Drone Warfare Over FAA & White House Proposals — Your move, Georgia

Drone Warfare Over FAA & White House Proposals — Your move, Georgia

By Elizabeth Wharton –

Progress is emerging in the battle for businesses to legally fly their drones over Georgia and around the country. On Sunday the Federal Aviation Administration released proposed rules outlining how and where small drones (up to 55 lbs) may be flown for commercial purposes.  The White House also joined in the announcement and issued a presidential memorandum directing federal agencies to evaluate, monitor and report their policies for protecting private information gathered via drones.

All this leaves open opportunities for Georgia legislators to protect the collection, use and storage of private surveillance data.

Under the FAA proposals, drone operators must be over the age of 17 and obtain a license prior to commencing flight operations.  Small drones may only be flown during daylight hours at speeds not to exceed a maximum airspeed of 100 mph with a maximum altitude of 500 feet above ground level.  The drones must remain in the operator’s or their visual observer’s eye sight at all times during operation.  Safety and privacy considerations include a prohibition against operating drones over bystanders (anyone not directly involved in the drone’s operation).  And there will be no “drunk droning”– careless or reckless drone operations will be prohibited as will operator two-timing (only one person will be permitted to pilot one drone at a given time).

Not everyone is cheering the proposals.  The line of sight, air speed limitations, and 500-foot ceiling effectively prohibit companies like Amazon from utilizing drones for delivery services.  If implemented, federal and local law enforcement agencies could skip the current, cumbersome drone-use application process and instead operate surveillance drones directly or via third party contractors.  Privacy advocates are concerned by increased and easy law enforcement or third party contractor collection and storage of personal data and images collected via drone.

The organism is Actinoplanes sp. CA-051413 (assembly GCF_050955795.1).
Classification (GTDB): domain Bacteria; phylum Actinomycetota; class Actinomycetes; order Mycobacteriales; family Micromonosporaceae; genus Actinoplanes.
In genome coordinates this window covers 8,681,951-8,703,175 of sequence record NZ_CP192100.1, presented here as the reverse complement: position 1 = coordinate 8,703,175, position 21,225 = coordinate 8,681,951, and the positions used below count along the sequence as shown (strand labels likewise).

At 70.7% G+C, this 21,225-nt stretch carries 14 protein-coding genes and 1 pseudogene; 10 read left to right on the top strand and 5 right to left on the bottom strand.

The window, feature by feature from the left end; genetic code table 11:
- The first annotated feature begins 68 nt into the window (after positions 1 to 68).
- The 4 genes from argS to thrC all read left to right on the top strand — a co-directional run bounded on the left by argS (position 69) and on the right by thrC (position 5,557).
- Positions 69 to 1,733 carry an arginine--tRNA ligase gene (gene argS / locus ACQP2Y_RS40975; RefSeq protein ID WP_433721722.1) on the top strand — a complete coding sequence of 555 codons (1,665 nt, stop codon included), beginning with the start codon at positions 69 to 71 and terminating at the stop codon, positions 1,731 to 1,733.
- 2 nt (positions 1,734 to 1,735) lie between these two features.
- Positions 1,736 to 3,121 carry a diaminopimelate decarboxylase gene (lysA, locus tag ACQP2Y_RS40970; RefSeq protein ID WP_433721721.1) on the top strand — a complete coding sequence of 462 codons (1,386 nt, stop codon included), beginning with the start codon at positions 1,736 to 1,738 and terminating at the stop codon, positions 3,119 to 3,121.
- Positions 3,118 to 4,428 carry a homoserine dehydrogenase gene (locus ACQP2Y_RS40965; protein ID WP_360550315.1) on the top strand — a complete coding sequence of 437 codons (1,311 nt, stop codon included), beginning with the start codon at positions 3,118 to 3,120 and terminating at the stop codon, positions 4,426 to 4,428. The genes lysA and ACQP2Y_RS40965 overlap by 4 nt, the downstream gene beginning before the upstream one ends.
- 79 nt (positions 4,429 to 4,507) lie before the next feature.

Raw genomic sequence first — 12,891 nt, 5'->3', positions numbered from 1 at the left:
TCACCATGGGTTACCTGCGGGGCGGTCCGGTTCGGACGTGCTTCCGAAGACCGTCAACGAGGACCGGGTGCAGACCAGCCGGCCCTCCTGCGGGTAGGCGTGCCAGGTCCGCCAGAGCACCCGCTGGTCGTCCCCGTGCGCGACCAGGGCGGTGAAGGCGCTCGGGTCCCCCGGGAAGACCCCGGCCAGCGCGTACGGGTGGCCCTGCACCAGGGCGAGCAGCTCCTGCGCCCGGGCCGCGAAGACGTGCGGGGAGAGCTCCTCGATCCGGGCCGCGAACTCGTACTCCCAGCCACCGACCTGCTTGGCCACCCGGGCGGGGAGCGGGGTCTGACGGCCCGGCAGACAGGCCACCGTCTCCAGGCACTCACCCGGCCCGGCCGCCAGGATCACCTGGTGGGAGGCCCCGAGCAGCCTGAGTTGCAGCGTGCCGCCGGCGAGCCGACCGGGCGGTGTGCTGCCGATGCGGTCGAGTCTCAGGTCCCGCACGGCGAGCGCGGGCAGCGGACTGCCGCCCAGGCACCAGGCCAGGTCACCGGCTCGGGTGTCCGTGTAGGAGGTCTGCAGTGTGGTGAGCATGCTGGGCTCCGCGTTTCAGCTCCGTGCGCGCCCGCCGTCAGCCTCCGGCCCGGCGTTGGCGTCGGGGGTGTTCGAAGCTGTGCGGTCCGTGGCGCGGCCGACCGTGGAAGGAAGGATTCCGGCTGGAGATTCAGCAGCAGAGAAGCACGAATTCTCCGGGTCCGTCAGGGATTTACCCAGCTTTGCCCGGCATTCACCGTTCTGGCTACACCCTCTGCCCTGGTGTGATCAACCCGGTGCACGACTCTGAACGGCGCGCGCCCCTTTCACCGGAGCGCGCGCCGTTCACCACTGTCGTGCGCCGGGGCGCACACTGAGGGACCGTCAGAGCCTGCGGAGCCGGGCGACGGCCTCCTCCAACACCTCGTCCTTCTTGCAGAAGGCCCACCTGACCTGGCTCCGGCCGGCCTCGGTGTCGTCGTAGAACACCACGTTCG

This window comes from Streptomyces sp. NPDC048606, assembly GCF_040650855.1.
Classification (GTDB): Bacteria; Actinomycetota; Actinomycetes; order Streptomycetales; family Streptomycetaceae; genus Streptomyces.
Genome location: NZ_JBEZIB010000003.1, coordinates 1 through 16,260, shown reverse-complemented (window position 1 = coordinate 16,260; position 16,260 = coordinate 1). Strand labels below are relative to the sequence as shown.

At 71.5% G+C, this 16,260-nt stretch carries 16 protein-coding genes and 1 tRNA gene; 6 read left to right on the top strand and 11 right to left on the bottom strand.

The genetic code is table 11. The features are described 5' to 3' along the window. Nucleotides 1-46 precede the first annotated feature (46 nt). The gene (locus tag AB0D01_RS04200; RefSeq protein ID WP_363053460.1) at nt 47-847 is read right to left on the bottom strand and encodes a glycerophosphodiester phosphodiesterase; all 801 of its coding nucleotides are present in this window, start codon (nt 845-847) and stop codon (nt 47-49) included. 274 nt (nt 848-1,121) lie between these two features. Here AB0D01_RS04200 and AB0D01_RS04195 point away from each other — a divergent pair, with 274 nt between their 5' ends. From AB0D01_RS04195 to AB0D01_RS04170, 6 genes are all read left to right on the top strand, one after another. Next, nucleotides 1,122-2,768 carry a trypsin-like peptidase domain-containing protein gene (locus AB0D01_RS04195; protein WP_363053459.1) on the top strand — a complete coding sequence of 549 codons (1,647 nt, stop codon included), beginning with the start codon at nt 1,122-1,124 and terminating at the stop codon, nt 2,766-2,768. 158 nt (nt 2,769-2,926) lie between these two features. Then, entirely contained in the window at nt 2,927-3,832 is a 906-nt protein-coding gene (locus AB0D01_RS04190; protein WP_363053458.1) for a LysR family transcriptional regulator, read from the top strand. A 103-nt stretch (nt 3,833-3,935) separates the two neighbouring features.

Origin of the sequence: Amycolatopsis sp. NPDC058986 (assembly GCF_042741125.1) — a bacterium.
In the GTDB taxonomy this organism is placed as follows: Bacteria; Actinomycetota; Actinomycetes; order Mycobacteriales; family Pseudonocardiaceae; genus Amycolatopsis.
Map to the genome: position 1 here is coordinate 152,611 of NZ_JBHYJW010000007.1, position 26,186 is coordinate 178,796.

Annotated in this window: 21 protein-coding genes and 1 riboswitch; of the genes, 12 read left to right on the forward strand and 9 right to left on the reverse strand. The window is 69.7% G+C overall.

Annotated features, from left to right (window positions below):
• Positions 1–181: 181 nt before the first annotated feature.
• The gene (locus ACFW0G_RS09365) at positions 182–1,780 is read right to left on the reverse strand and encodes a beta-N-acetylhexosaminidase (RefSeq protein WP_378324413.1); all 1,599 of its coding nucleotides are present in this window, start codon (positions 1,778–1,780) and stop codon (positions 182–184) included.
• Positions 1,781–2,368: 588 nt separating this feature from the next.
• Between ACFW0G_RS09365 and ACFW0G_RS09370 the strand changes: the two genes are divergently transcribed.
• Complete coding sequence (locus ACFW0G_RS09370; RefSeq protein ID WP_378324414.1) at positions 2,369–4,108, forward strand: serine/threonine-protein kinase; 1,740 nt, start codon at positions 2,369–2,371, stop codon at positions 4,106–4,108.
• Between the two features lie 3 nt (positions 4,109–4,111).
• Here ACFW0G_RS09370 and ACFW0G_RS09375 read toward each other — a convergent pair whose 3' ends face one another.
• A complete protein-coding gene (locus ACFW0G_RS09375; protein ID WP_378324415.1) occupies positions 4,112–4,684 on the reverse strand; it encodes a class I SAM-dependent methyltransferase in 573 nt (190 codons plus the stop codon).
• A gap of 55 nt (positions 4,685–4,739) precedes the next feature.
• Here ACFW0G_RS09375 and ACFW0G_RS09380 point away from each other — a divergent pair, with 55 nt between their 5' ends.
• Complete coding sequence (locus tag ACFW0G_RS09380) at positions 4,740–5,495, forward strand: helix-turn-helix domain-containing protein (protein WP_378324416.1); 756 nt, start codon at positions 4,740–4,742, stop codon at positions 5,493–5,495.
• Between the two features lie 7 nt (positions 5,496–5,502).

The White House order is aimed at addressing some of those concerns but lacks real enforcement outside of federal agencies.  Agencies would be required to review current policies and create additional policies ensuring adequate protection of personal, private data collected via surveillance flights and ensure compliance with existing constitutional or statutory privacy and free speech protections. Policies would then be reviewed and audited every three years.  Agencies are also directed to release an annual report disclosing locations of surveillance drone operations.  Collected information could only be used when consistent with an authorized purposed.  Data containing personal identifiable information would be destroyed after 180 days unless expressly required for an agency’s ongoing authorized mission.

Timing is everything in D.C. and, in this case, quite telling.  An inadvertent posting of a summary of the proposed rules to a government website ruined the planned late-February FAA and White House proposal release.  Once industry and news outlets began publishing leaked details on Saturday, the FAA and White House were forced into full disclosure of their plans on Sunday.

Indeed, if the federal government continues to demonstrate an inability to protect and manage information, how can local law enforcement agencies (with smaller budgets and fewer resources) be expected to manage and protect surveillance data?  Along those lines, what happens when private companies are permitted to operate drones and collect surveillance data?  Flight operation and safety are under FAA purview, but individual data privacy protections fall to state legislators.

The current drone-related legislation under consideration in the Georgia General Assembly in large part misses the privacy mark.  Private information is unintentionally collected every day—for example, “photo bombing” the background of videos and cell phone pictures. This will only increase with open, legal commercial drone use.  Current state-level attempts to limit drone flight patterns likely run afoul of the FAA’s pre-emptive authority.

Georgia’s legislators should instead direct their attention to the storage (or deletion) and protection of private data collected through drone surveillance.  There are commercial uses and public purposes in the lawful collection of data.  Just as protections are currently given to personal information collected via other means, consideration should be given to the privacy protections and use of personally identifiable information collected via drones.  The FAA and White House proposals are still in the review process and may take years before implementation.

Until then, legislators have time to craft realistic and practical privacy protections.  Your move, Georgia.


Elizabeth Wharton is an attorney for Hall Booth Smith, PC in Atlanta